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Bobcat (Lynx rufus)

IMG_4901It appears to have been tagged in its left ear. Perhaps it was a relocated animal or an orphan released into the wild?

It’s encounters like these that make me happy that we live in a rural area where wild critters abound. Glad to see that they made it through the harsh winter in good condition. May they live long, healthy and productive lives with lots of offspring!

 

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Wood Frogs

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“Oh baby, be mine!”

It is that time of year again when our little friends are calling from the pond. There are already eggs among the submerged vegetation and soon the tiny tadpoles will hatch. I thought I’d publish my post from last year to honor their arrival and this ancient rite of spring.

Wood frogs (Lithobates sylvaticus) have found their way to my little garden pond next to the front steps. There is still snow in the yard, but they are announcing spring is here. To hear their mating call, click here. They sound a bit like ducks quacking.

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Kind of cute, isn’t he?

These little critters are about 2-3 inches long and live in wooded areas, hunting in leaf litter for prey. They are so well camouflaged that one only sees them when they jump, making a fast getaway. They overwinter under the leaf litter and curiously, can freeze completely, even enduring repeated thaw and freeze cycles. Wood frogs only come to water, usually vernal pools, to breed. Frogs prefer vernal pools (which are ephemeral, lasting only a month or two), for breeding because they lack fish, which will prey upon eggs and tadpoles. I’ve come to the conclusion that they are a delicacy because everything eats them, including other amphibians.

Can you spy four frogs?

Can you spy four frogs?

We cover the pond over winter to prevent it from filling with leaves and debris. On Saturday morning my spouse uncovered it and it had a 2″ layer of ice covering it. Sunday I raked the garden bed surrounding the pond and was startled to uncover one of these little frogs – yikes! The ice was melting pretty fast, but seeing that we already had a tenant waiting to take up residency, I removed the rest of the ice with a rake and scooped out what leaves that had found their way in under the cover. The pond always smells a bit off at first, but the sun takes care of it after a few days.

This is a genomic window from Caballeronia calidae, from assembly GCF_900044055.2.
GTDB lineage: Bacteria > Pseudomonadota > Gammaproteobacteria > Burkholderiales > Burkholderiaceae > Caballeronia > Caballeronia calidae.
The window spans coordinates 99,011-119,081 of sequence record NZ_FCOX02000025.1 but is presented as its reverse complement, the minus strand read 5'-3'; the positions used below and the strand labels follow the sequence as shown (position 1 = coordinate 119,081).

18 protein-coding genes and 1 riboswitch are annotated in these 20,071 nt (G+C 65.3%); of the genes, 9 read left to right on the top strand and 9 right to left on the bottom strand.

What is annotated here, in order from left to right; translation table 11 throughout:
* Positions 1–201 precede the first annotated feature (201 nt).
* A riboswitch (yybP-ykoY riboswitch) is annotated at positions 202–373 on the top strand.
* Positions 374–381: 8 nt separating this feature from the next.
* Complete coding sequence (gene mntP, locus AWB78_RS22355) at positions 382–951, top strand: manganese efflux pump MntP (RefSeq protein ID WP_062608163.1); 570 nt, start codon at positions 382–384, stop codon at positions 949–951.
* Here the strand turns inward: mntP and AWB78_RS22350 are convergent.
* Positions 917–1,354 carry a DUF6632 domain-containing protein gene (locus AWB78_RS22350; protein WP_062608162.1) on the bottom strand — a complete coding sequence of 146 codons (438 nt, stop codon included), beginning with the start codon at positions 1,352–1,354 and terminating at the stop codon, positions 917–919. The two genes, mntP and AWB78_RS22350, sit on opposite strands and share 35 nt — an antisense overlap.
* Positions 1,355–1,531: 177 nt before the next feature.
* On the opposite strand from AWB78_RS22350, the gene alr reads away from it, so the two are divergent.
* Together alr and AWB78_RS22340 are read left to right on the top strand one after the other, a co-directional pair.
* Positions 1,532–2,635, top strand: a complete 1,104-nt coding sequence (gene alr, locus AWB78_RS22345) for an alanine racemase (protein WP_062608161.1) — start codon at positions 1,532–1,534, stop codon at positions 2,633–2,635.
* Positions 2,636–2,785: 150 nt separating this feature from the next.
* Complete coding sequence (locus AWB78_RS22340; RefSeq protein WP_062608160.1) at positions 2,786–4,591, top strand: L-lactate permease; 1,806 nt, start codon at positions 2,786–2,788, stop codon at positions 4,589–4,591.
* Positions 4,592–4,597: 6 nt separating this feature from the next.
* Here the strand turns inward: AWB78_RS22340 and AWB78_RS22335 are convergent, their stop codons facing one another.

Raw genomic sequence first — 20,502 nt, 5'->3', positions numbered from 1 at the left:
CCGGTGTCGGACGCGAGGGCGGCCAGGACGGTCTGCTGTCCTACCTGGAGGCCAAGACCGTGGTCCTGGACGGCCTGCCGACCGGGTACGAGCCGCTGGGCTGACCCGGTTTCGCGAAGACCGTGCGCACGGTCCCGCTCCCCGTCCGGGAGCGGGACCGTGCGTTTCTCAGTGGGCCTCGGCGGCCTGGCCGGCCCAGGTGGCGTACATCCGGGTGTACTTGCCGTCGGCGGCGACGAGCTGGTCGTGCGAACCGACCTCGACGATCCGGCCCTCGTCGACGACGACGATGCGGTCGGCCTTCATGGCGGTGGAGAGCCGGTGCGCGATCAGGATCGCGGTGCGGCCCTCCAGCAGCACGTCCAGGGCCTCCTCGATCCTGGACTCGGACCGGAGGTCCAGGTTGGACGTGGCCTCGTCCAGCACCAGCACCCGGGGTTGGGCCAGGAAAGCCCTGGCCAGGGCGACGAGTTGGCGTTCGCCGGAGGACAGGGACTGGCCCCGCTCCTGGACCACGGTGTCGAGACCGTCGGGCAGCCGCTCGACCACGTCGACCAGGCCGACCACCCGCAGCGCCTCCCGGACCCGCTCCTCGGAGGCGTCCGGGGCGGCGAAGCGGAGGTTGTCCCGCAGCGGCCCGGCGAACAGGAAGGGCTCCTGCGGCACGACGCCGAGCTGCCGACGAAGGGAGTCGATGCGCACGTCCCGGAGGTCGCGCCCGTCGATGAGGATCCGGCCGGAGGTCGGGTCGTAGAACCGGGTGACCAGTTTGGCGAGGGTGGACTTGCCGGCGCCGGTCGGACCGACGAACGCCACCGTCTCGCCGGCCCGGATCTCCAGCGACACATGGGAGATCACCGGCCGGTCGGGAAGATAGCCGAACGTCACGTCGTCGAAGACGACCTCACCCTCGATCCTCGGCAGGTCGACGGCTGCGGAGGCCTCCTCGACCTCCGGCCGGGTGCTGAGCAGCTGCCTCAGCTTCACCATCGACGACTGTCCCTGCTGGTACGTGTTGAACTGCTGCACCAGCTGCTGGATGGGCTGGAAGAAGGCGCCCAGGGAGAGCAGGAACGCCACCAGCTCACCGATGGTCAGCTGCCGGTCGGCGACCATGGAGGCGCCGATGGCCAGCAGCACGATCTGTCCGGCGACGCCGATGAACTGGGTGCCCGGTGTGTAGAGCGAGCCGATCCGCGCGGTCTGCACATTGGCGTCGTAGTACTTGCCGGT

"Your eyes are like deep forest pools."

“Your eyes are like deep forest pools.”

It only took two days to attract four frogs and more will come. The spring peepers will be next. My favorite, they are are only 1 inch long and cling to the shrubbery around the pond. They drive my spouse crazy since they incessantly “peep-peep-peep” all night long into June, especially if it rains! We will eventually also get green frogs that find their way up from the river. It’s quite a party out there some nights – all in this tiny  3 x 4 foot pond!

To learn more about wood frogs and their life cycle, click here.

 

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Biltmore Estate

"Biltmore Estate" by JcPollock - Self-published work by JcPollock. Licensed under CC BY-SA 3.0 via Wikimedia Commons - http://commons.wikimedia.org/wiki/File:Biltmore_Estate.jpg#/media/File:Biltmore_Estate.jpg